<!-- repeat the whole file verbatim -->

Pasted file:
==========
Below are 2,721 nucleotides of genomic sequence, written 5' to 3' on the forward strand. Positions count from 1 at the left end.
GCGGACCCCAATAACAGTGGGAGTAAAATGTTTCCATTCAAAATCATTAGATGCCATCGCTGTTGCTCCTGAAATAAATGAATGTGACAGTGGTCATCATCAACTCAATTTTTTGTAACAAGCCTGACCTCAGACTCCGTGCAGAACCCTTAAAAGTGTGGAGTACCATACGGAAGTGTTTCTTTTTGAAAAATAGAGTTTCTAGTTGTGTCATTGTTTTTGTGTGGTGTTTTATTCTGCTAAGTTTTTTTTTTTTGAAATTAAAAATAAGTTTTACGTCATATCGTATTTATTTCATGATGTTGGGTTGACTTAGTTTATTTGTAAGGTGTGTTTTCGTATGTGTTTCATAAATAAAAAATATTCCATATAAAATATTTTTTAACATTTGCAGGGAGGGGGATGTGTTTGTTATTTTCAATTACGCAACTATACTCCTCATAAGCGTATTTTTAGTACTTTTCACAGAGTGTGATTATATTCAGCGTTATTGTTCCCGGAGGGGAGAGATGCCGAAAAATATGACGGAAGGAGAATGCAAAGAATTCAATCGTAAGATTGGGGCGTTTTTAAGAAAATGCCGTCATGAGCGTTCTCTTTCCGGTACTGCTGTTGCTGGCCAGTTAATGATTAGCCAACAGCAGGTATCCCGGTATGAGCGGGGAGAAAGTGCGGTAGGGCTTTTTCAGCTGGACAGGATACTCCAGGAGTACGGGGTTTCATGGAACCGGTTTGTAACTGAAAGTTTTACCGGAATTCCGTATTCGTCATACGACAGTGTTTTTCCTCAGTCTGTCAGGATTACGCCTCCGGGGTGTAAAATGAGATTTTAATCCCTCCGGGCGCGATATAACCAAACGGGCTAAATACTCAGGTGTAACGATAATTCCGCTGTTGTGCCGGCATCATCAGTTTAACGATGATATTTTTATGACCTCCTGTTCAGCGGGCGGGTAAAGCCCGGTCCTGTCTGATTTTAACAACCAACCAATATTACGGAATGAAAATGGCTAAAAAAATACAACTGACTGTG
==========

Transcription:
Below are 2,721 nucleotides of genomic sequence, written 5' to 3' on the forward strand. Positions count from 1 at the left end.
GCGGACCCCAATAACAGTGGGAGTAAAATGTTTCCATTCAAAATCATTAGATGCCATCGCTGTTGCTCCTGAAATAAATGAATGTGACAGTGGTCATCATCAACTCAATTTTTTGTAACAAGCCTGACCTCAGACTCCGTGCAGAACCCTTAAAAGTGTGGAGTACCATACGGAAGTGTTTCTTTTTGAAAAATAGAGTTTCTAGTTGTGTCATTGTTTTTGTGTGGTGTTTTATTCTGCTAAGTTTTTTTTTTTTGAAATTAAAAATAAGTTTTACGTCATATCGTATTTATTTCATGATGTTGGGTTGACTTAGTTTATTTGTAAGGTGTGTTTTCGTATGTGTTTCATAAATAAAAAATATTCCATATAAAATATTTTTTAACATTTGCAGGGAGGGGGATGTGTTTGTTATTTTCAATTACGCAACTATACTCCTCATAAGCGTATTTTTAGTACTTTTCACAGAGTGTGATTATATTCAGCGTTATTGTTCCCGGAGGGGAGAGATGCCGAAAAATATGACGGAAGGAGAATGCAAAGAATTCAATCGTAAGATTGGGGCGTTTTTAAGAAAATGCCGTCATGAGCGTTCTCTTTCCGGTACTGCTGTTGCTGGCCAGTTAATGATTAGCCAACAGCAGGTATCCCGGTATGAGCGGGGAGAAAGTGCGGTAGGGCTTTTTCAGCTGGACAGGATACTCCAGGAGTACGGGGTTTCATGGAACCGGTTTGTAACTGAAAGTTTTACCGGAATTCCGTATTCGTCATACGACAGTGTTTTTCCTCAGTCTGTCAGGATTACGCCTCCGGGGTGTAAAATGAGATTTTAATCCCTCCGGGCGCGATATAACCAAACGGGCTAAATACTCAGGTGTAACGATAATTCCGCTGTTGTGCCGGCATCATCAGTTTAACGATGATATTTTTATGACCTCCTGTTCAGCGGGCGGGTAAAGCCCGGTCCTGTCTGATTTTAACAACCAACCAATATTACGGAATGAAAATGGCTAAAAAAATACAACTGACTGTG